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STUFF HAPPENS. Inexplicable stuff that has left the 1993 Stanley Cup giddily up for grabs. No-way, can't-happen stuff like the New York Islanders' eliminating the two-time defending champion Pittsburgh Penguins last Friday by beating them 4-3 in overtime in Game 7. Indeed, all four teams playing in the conference finals—the Islanders, the Montreal Canadiens, the Toronto Maple Leafs and the Los Angeles Kings—are postseason overachievers. All four finished the regular season in third place in their respective divisions, and except for the Canadiens, none was still playing last year after the opening round of the playoffs.
Without a doubt, this is the postseason of underdogs and overtime. Twenty-one sudden-death overtime games were played in the first two rounds alone. The record for an entire postseason was 16, which was set in 1982. Montreal, New York, Toronto and Los Angeles all have lived to tell wonderful tales about sudden-death experiences. As of Sunday they were a combined 13-2 in OT.
The Kings played only one overtime game in Rounds 1 and 2, but it was double OT, and it was a biggie. L.A.'s series against the Vancouver Canucks turned the Kings' way in Game 5 on a goal by the immortal Gary Shuchuk. The Leafs, who are facing the Kings in the Campbell Conference finals, needed a pair of overtime wins to eliminate the Detroit Red Wings in Round 1, the second of which came in Game 7. Toronto then split two double-overtime games with the St. Louis Blues in another seven-game series.
At week's end the Canadiens had played 11 postseason games, and six of them needed at least one extra session. Montreal won two of three OT games from the Quebec Nordiques in the opening round and three of three in sweeping the Buffalo Sabres. If the Sabres are still shaking their heads in disbelief, you can't blame them: Buffalo won three overtime games in its sweep of the Boston Bruins in Round 1.
However, the undisputed champions of overtime, the superstars of sudden death, are the Islanders. New York victimized the poor Washington Capitals in three overtime games—twice in double OT—in Round 1. And lest there remained any unbelievers, the Islanders completed their upset of the Penguins with that Game 7 victory, the winning goal coming five minutes and 16 seconds into OT.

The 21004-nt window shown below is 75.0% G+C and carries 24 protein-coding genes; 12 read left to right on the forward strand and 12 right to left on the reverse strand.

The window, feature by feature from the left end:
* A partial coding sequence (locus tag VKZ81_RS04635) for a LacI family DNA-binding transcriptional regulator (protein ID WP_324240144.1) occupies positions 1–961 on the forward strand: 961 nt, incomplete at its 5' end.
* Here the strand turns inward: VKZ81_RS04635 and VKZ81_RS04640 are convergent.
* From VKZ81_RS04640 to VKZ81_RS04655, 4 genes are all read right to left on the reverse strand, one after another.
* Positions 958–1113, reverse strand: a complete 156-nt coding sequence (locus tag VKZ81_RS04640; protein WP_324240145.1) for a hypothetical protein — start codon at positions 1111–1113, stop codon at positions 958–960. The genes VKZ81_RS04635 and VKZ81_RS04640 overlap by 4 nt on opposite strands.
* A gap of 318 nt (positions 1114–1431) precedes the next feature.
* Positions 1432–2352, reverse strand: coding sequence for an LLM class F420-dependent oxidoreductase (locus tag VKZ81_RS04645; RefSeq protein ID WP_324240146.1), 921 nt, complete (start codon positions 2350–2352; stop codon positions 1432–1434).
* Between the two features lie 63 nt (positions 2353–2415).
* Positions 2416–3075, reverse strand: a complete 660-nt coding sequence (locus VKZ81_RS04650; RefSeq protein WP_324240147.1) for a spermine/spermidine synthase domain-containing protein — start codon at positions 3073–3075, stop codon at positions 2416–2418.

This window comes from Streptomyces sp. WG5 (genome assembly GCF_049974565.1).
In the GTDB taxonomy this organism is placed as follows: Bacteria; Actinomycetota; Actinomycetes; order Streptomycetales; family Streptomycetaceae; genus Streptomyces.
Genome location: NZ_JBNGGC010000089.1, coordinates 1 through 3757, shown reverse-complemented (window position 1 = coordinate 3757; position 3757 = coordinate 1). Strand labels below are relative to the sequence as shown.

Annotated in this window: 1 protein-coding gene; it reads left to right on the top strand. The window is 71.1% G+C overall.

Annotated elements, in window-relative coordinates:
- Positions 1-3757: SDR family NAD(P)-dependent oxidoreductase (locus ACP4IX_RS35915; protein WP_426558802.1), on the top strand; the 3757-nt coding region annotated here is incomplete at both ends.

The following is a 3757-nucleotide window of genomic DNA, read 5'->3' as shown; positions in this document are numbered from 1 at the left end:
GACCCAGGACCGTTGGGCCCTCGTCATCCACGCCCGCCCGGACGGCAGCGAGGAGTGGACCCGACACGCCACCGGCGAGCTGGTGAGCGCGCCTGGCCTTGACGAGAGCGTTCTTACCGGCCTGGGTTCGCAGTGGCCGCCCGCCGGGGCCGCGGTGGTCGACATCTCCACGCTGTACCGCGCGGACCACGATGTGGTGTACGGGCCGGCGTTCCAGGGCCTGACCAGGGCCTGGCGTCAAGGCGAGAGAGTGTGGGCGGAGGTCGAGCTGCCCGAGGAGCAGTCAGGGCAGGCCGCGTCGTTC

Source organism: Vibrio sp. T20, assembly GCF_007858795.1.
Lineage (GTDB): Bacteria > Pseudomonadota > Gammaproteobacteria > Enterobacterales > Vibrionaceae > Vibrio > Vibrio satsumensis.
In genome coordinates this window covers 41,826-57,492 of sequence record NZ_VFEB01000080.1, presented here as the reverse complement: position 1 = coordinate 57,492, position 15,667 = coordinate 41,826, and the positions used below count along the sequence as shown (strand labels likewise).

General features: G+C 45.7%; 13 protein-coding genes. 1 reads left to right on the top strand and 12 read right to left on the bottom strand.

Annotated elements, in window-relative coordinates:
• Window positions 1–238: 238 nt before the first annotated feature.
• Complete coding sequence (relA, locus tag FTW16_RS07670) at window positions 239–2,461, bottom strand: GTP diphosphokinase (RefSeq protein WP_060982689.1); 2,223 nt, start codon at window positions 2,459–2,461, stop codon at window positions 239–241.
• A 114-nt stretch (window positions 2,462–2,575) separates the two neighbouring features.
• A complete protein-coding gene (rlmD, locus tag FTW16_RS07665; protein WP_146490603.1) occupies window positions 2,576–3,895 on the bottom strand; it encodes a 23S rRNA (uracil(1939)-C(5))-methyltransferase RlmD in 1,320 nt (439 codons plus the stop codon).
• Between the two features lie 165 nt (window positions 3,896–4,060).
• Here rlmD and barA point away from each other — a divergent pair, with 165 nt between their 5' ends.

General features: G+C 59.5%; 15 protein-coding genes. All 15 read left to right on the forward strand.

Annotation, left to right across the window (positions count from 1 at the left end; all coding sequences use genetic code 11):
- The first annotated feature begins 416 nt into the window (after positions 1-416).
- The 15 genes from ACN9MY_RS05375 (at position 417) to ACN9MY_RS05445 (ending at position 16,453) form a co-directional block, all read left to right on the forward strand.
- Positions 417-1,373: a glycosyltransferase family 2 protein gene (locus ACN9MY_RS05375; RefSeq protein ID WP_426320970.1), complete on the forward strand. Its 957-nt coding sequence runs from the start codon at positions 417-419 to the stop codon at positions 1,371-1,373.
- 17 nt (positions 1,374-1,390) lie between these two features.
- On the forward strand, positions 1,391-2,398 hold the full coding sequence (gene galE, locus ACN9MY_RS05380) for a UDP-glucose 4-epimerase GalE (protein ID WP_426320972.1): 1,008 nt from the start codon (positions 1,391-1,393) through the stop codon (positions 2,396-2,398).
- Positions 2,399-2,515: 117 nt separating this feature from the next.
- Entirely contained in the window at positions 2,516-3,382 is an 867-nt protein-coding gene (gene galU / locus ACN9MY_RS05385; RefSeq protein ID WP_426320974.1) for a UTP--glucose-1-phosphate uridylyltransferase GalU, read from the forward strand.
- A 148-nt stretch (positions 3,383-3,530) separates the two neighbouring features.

Over the years overtime has been Islander time. In its 21-year history New York has built an extraordinary 29-7 record—and an undeniable mystique—in sudden-death playoff games. The Islanders' first significant postseason victory came in 1975 when, as a three-year-old expansion team, they stunned the archrival New York Rangers with a series-winning overtime goal by J.R Parise, 11 seconds into the extra session. Five years later the Islander dynasty was launched with a Stanley Cup-winning overtime goal by Bob Nystrom against the Philadelphia Flyers in Game 6.
In the deciding game of a 1982 opening-round series against the Penguins, two Islander goals in the final six minutes of regulation forced OT, during which John Tonelli scored for New York. But perhaps the most famous, and certainly the longest, Islander OT victory came in 1987 when Pat LaFontaine scored at 1:58 in the morning and 8:47 of the fourth overtime to edge the Capitals in Game 7 of a first-round series.
Overtime is not just about time; it's about action, about frantic never-take-your-eye-off-the-puck action, because in a heartbeat a game—and a team's season—can end. "Even in one of the most exciting games that you can play, the intensity level goes up in overtime," says Nystrom, who now does radio work for the Islanders. "The drive, the energy, the lift you get is amazing."
Amazing is an apt word for this season's Islanders, too. But if you had suggested two weeks ago that they would derail a team of Penguins who had visions of dynasty dancing in their heads, two other words would have been more appropriate: No way. No way that David Volek, who was in and out of New York coach Al Arbour's doghouse all season and pointless in the playoffs at the time, scores twice, including the overtime goal, in Game 7. No way that the starry-eyed Islanders, no-shows in the playoffs the last two years, who finished 32 points behind Pittsburgh in the regular season, even force a seventh game while playing without their captain, Pat Flatley, and their leading scorer, Pierre Turgeon. No way that one of the lowest-paid goalies in the NHL, 30-year-old Glenn Healy, completely outplays his Pittsburgh counterpart, Vezina candidate Tom Barrasso. No bleeping, wonderful way.
"We never felt we were the Penguins' equal in talent," said Islander winger Steve Thomas. "But we felt heart counted for something even more than that."